This article, “Sorry, neoliberals: Inequality is driven by greed, not technology,” by Sean McElwee, says in summary that “A new study shows low wages are really caused by low minimum wage, weakened unions and the effects of globalization.” As I mentioned in my series, “Working Till 2025,” this is part of a raging debate in economics that is going on right now. What I find perplexing is the attempt by many to characterize the problem as an either / or proposition. Consider this excerpt:
Mishel is more hopeful. After all, if inequality is the inevitable product of technological change, the only way to prevent higher inequality is to slow innovation. But Mishel is no Luddite. His State of Working America 2012 report (co-written with Josh Bivens, Elise Gould and Heidi Shierholz) argues that it is economic policy, not changing technology, that drives wage inequality. The decreasing value of the minimum wage, the weakness of unions and the impacts of globalization have all coalesced to keep down wages.
Sure, poor policy was part of the problem, but that does not mean technological change was not a factor. The financial meltdown was amplified by the invention of derivatives and high speed trading with computers. Seems kind of hard to argue that technology played no role there. Yes, policy changes are needed, but let’s make those changes with our eyes wide open. The is a complex problem with multiple facets, and we need to treat it as such.
In this article, “Gordon Versus The Androids,” Paul Krugman reviews a paper by Bob Gordon, and concludes that he is most likely wrong. Let me echo and amplify Krugman’s conclusion starting with this excerpt from the paper:
The analysis links periods of slow and rapid growth to the timing of the three industrial revolutions (IR’s), that is, IR #1 (steam, railroads) from 1750 to 1830; IR #2 (electricity, internal combustion engine, running water, indoor toilets, communications, entertainment, chemicals, petroleum) from 1870 to 1900; and IR #3 (computers, the web, mobile phones) from 1960 to present. It provides evidence that IR #2 was more important than the others and was largely responsible for 80 years of relatively rapid productivity growth between 1890 and 1972. Once the spin-off inventions from IR #2 (airplanes, air conditioning, interstate highways) had run their course, productivity growth during 1972-96 was much slower than before. In contrast, IR #3 created only a short-lived growth revival between 1996 and 2004.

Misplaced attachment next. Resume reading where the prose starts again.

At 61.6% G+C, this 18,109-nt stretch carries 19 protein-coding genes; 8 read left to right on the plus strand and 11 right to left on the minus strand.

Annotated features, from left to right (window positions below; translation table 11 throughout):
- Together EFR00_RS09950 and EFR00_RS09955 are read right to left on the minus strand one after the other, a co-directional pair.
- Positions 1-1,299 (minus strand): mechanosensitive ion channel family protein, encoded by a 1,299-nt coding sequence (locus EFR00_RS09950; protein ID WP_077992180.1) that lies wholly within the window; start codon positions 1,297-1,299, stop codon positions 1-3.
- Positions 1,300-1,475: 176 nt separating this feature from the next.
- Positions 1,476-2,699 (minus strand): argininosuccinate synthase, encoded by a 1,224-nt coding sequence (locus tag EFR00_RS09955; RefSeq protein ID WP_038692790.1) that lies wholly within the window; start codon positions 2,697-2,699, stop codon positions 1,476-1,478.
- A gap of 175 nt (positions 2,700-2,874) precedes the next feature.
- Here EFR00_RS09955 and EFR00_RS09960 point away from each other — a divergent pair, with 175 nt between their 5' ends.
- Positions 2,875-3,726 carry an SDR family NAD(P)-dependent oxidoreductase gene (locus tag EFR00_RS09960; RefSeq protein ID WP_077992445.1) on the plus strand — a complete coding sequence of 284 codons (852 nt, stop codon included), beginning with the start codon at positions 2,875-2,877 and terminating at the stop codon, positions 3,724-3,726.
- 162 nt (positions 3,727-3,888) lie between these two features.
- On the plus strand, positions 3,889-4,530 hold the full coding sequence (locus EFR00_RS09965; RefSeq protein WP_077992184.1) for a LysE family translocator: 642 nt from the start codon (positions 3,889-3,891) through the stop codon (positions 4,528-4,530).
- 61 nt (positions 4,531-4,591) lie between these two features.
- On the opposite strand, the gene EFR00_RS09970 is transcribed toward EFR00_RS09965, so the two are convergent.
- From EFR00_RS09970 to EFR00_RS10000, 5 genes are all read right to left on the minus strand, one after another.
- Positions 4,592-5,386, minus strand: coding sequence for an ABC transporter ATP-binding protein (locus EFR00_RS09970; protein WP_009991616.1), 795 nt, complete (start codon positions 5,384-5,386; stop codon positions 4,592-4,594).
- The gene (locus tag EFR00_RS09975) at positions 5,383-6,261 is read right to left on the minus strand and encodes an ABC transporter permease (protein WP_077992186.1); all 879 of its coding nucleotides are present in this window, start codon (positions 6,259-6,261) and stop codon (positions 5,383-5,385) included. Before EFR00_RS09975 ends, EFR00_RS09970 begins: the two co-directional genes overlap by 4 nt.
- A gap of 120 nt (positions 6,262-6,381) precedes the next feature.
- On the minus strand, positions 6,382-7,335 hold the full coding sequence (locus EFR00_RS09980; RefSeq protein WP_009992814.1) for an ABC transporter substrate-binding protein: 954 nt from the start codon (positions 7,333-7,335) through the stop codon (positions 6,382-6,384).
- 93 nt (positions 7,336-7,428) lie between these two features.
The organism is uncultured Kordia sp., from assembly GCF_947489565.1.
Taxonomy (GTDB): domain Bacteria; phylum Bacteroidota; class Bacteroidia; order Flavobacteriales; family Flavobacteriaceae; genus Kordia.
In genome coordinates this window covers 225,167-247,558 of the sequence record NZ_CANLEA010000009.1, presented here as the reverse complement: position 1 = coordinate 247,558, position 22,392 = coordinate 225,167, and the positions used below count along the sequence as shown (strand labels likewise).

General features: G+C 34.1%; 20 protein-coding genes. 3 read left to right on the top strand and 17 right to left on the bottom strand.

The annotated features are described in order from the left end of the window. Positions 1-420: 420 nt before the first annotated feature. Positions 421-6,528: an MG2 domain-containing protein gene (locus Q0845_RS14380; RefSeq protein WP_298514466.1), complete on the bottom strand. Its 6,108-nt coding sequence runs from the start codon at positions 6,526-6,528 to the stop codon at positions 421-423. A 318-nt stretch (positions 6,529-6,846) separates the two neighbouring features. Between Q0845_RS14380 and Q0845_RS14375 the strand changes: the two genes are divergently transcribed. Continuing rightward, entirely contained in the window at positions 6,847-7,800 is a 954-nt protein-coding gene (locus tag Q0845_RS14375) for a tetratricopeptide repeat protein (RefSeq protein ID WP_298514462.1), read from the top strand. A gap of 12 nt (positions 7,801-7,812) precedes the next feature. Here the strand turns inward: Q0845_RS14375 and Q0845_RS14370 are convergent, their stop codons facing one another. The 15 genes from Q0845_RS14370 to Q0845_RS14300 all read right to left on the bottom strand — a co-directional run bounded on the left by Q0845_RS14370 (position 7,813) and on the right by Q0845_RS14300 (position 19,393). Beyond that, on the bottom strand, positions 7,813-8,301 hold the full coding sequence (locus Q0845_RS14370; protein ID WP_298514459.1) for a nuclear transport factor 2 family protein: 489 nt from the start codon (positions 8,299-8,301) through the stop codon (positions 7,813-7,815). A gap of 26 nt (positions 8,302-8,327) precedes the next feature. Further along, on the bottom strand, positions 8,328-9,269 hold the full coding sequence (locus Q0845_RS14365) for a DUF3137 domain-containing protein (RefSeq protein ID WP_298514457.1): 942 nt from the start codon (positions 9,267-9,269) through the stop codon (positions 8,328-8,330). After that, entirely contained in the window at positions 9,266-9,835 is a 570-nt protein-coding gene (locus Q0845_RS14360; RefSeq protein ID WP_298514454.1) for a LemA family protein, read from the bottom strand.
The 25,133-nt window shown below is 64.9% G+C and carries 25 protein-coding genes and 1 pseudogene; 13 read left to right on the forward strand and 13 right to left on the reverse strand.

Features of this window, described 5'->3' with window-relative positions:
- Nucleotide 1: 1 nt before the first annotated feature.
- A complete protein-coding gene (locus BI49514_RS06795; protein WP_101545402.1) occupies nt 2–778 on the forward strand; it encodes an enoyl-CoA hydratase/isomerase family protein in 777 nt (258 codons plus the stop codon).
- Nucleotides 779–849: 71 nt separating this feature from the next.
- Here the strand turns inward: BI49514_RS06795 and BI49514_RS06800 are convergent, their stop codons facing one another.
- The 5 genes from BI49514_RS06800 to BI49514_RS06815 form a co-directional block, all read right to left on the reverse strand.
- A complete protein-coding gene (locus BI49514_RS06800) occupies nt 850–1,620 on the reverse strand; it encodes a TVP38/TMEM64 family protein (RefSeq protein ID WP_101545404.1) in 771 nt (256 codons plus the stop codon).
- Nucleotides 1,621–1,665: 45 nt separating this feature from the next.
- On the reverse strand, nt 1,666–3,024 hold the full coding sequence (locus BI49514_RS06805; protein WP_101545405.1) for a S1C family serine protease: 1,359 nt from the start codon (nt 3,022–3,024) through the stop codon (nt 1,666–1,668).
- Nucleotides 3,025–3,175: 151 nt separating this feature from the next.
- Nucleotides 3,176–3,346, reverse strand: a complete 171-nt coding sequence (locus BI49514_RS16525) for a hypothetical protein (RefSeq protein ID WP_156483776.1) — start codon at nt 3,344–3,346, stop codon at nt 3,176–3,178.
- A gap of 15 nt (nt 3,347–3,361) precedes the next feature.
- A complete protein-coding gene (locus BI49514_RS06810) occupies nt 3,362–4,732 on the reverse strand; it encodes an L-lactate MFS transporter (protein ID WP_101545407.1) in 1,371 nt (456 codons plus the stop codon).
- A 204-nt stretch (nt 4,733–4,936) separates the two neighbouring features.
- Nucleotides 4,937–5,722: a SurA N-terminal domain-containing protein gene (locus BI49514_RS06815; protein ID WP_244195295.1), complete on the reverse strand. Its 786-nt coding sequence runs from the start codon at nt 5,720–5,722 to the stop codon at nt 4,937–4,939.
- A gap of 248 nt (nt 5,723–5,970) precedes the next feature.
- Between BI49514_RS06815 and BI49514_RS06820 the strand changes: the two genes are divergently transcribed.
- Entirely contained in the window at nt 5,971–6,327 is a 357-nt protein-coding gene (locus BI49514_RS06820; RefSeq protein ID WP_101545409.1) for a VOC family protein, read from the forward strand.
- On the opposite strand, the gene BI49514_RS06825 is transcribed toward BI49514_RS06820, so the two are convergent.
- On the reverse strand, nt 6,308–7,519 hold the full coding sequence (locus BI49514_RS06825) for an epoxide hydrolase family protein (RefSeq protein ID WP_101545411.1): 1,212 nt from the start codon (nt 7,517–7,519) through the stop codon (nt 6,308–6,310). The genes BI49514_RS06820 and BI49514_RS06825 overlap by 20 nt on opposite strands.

So, the industrial revolution was more important than the digital revolution, and the latter created only a short-lived revival that ended in 2004? I’m sorry, but I most respectfully disagree. Krugman himself goes on to say:
So how are things going on the android front? A decade ago I would have said “very badly”: the field of artificial intelligence had marched from failure to failure.
But something has happened—things that were widely regarded as jokes not long ago, like speech recognition, machine translation, self-driving cars, and so on, have suddenly become more or less working reality. Our suddenly smarter machines aren’t intelligent in the way people are, and the way they do their work is nothing like the way we do it: the translation program doesn’t understand the text, the self-driving car isn’t consciously avoiding collisions. Instead, they’re using big data and correlations and so on to implement algorithms – mindless algorithms, you might say. But if they can take people’s place, does it matter?
He is reading the tea leaves: the digital revolution has only just begun.